S. sanguis strain BD113-20 was used for the experiments. The strain was isolated from the oral cavity of a patient with BD3. A similar serotype (so-called KTH-1) was found in more than half of patients with BD, but not in healthy control subjects.4 Clinical isolates belonging to serotype KTH-1 has been identified as S. oralis by their biochemical and enzymatic properties.16 However, our isolates were different from those strains in the analysis of DNA homology and cell wall sugar constituents.17 Bacteria were cultured in BHI medium at 37–C for 24 hours.

Preparation of the Cell Wall and
Other Components

The S. sanguis cell wall was prepared by the method previously described.18 LTA from S. sanguis and MDP were purchased from Sigma Chemical Co. (St. Louis, MO). They were suspended in sterile Hanks’ balanced salt solution (Sigma Chemical Co.) at a concentration of 1 mg/mL.


Germ-free IQI/Jic mice, bred from ICR mice, were obtained from Japan Clea Co. Ltd. (Tokyo, Japan). Ninety-five female and male mice were used at 4 to 5 weeks of age. Each infection group consisted of 10 mice whereas the negative control groups consisted of 5. Mice were maintained at biohazard level 3. Food and drinking water were autoclaved before use. Before and after the experiments, feces and bedding were cultured on BHI agar with 7% horse blood under both anaerobic and aerobic conditions. No bacteria were contaminating the culture at any time. Specific pathogen-free ICR mice (males, 5 wk of age) were used for the experiments to confirm uveitogenicity of various bacterial components and synthetic peptides. These animals were fed with standard laboratory chow and maintained in the standard light-dark cycle. Animals were cared for in accordance with the ARVO Statement for Use of Animals in Ophthalmic and Vision Research. The ethical committee of the Health Sciences University of Hokkaido allowed the design of our experiments.

Heat-Shock Treatment

Heat shock (HS) to induce severe inflammation was performed on the left side of the tongue dorsum and buccal surface of germ-free mice before S. sanguis infection. A spatula was preheated at 250˚C in a heat-box (Inotech STDRI 250, Inotech Co. Ltd., Tokyo, Japan), cooled to 180–200˚C (the temperature was estimated as radial energy by spot thermometer HT-7, Minorta Co. Ltd.), and then attached to the surface of the oral tissues for 10 seconds under anesthesia by using Nembutal (Dainippon Pharmaceutical Co. Ltd., Osaka, Japan). The treated area was 5 mm x 5 mm. The group undergoing heat-shock treatment was designated as the HS group.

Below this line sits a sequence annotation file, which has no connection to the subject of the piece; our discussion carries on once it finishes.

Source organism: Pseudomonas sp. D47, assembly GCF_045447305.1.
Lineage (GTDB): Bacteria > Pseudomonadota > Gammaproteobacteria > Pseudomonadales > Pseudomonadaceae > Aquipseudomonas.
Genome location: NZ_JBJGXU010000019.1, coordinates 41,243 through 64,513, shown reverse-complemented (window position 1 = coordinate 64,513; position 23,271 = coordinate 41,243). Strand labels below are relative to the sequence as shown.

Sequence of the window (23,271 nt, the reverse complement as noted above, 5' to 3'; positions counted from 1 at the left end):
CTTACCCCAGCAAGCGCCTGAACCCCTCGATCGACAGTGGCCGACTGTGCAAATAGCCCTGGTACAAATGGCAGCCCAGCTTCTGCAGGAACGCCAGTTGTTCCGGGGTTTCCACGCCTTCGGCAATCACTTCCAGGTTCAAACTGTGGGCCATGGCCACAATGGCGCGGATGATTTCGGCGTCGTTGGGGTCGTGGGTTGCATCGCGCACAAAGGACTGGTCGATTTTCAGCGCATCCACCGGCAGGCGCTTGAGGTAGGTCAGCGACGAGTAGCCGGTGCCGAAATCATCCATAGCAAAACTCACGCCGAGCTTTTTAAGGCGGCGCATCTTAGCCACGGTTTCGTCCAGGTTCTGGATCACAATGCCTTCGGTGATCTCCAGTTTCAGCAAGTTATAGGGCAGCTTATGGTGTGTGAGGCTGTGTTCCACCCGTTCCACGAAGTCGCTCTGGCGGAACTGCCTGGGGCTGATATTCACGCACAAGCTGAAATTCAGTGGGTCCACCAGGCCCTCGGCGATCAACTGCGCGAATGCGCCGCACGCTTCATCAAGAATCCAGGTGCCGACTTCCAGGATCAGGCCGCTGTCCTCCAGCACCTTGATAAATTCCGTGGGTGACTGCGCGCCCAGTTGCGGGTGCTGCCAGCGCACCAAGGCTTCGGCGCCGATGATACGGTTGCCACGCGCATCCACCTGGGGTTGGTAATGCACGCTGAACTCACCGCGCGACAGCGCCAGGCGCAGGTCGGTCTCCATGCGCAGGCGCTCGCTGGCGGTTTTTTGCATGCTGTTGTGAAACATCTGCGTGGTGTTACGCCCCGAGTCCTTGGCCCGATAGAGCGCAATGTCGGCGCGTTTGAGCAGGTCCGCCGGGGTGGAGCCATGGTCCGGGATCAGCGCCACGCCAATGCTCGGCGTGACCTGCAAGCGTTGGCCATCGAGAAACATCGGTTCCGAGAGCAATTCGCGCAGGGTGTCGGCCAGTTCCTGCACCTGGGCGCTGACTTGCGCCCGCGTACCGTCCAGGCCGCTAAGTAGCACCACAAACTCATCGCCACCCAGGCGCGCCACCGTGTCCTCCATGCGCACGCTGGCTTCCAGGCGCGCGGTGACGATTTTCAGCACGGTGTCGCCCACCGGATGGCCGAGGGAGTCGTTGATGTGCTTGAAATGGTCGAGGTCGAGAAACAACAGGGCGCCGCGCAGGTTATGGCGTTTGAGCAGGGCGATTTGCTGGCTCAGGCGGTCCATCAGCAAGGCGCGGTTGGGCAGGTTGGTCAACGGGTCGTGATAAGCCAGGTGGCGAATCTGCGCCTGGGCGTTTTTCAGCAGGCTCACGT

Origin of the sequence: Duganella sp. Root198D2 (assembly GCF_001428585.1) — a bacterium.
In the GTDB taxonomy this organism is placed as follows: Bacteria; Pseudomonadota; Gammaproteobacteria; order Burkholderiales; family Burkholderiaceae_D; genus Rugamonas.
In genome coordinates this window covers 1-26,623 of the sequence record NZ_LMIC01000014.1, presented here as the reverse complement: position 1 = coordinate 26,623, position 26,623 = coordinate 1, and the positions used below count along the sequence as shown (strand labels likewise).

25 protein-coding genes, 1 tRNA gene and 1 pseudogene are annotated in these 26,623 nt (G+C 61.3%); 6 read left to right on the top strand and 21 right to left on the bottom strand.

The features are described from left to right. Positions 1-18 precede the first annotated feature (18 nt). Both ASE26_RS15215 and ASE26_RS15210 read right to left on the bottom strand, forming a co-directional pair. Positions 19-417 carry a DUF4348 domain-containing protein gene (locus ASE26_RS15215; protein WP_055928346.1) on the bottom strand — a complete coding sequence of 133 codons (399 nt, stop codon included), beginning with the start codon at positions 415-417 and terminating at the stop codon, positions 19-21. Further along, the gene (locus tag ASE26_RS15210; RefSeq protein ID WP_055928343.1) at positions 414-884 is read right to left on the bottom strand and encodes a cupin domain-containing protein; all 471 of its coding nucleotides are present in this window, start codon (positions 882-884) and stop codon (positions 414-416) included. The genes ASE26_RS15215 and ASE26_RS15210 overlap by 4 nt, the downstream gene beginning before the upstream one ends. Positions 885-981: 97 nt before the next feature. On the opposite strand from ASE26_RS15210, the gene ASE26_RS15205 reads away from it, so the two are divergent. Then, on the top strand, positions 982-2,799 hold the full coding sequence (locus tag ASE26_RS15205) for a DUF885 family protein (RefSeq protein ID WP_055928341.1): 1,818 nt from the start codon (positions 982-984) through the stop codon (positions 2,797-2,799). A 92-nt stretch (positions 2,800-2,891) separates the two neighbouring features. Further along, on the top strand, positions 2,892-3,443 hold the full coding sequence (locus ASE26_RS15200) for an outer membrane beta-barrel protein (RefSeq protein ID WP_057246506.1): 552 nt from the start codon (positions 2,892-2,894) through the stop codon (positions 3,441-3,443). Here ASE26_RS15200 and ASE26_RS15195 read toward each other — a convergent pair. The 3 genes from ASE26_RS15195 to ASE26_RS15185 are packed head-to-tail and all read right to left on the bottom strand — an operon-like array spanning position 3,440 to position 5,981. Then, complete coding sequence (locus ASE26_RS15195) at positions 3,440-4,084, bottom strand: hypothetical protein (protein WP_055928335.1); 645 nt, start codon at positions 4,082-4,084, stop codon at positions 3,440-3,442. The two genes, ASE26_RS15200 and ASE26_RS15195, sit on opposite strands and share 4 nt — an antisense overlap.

Mechanical Damage of the Mucosal Surface (Scraping: SCR)

This method was used as an induction of mild trauma on the oral mucosal surface. The oral surface (the left side of the tongue dorsum and buccal surface, 5 mm x 5 mm) was scraped by a dental end excavator under anesthesia. The group with mechanical damage of the mucosal surface was designated as the SCR group.

Mouse Colonization Experiments

In the HS or SCR group, S. sanguis strain BD113–20 was inoculated into the oral cavity of germ-free IQI mice. These groups were designated as the HS/bac or SCR/bac group, respectively. Bacterial suspension (103, 105, 107/mouse) was deposited intraorally through a soft polyethylene catheter. Immediately after inoculation the catheter was removed and no further manipulations were performed. Control mice received PBS. After bacterial inoculation, salivary samples were collected from each mouse (1, 3, 7, and 14 days after infection) and suspended at a concentration of 10% in BHI medium and placed on MS and BHI agar plates as previously described.4 In this investigation, colonization was assessed by determining the level at which a strain persisted in the saliva. The bacteria detection limit for assessment of colonization was 102 CFU/mL. Culture of oral tissues was carried out directly on BHI agar. Feces were also obtained for monitoring the quality of the mice and colonization of S. sanguis. Bacterial counts were performed as described previously in this article.

Delayed-Type Hypersensitivity (DTH) Reaction Against the Cell Wall

Fourteen days after infection, the mice were challenged in both hind foot pads with 20 µL of a solution containing 0.5 mg/mL of the cell wall (final 10 µg/mouse) or PBS. One foot pad (right) received the antigen and the other (left) PBS. The thickness of the foot pads (right-left) was measured before and after challenge. Control mice received only PBS to both foot pads.

Immune Responses Against
Synthetic Peptides

A peptide derived the sequence of the human hsp 336–351(QPHDLGKVGEVIVTKDD) that has been reported to stimulate T lymphocytes of patients in Japan19 was produced by the American Peptide Company (California, USA). Four other peptides, including Brn-3b of retinal ganglion cells and Bes-1 of 95-kD protein in S. sanguis,10 were also used. Common sequences were observed between Brn-3b (11–25; AFSMPHGGSLHVEPK) and Bes-1 (229–243; QPHDLGKVGEVIVTKDD) and between Brn-3b (177–189; HHHHHHHQPHQAL) and Bes-1 (373–385; HGDHHHFIPYDKL), respectively. Peptide was coated on 96 well plates using a peptide coating kit (Takara, Tokyo, Japan). Antibody titer was estimated by ELISA.

Cytokine Assay

Cytokine assay (IL-2, IL-6, TNF-a, IFN-g) was done by ELISA. Briefly, samples from the oral soft tissues (approximately 0.1-0.2g) were aseptically removed from the mice. They were suspended at a concentration of 0.1 g/mL in RPMI 1640 medium (GIBCO Laboratories, Grand Island, NY) containing 1% (W/V) 3-([cholamidopropyl]dimethylammonio)-1-propanesulfonate (CHPA; Wako Pure Chemical Co., Kyoto, Japan) and homogenized by a tissue homogenizer (Micro Multi Mixer, Ic-Ieda Co., Tokyo, Japan). Homogenates were left on ice for 1 hour and clarified by centrifuging at 2000 x g for 20 minutes. The organ extracts were stored at -80°C until cytokine assays were undertaken. Cytokines were quantified with ELISA kits (Genzyme, Cambridge, MA). The dose was determined by a standard curve and expressed as pg/0.1g of tissue.

Intraocular Injection of Bacterial Components and Synthetic Peptides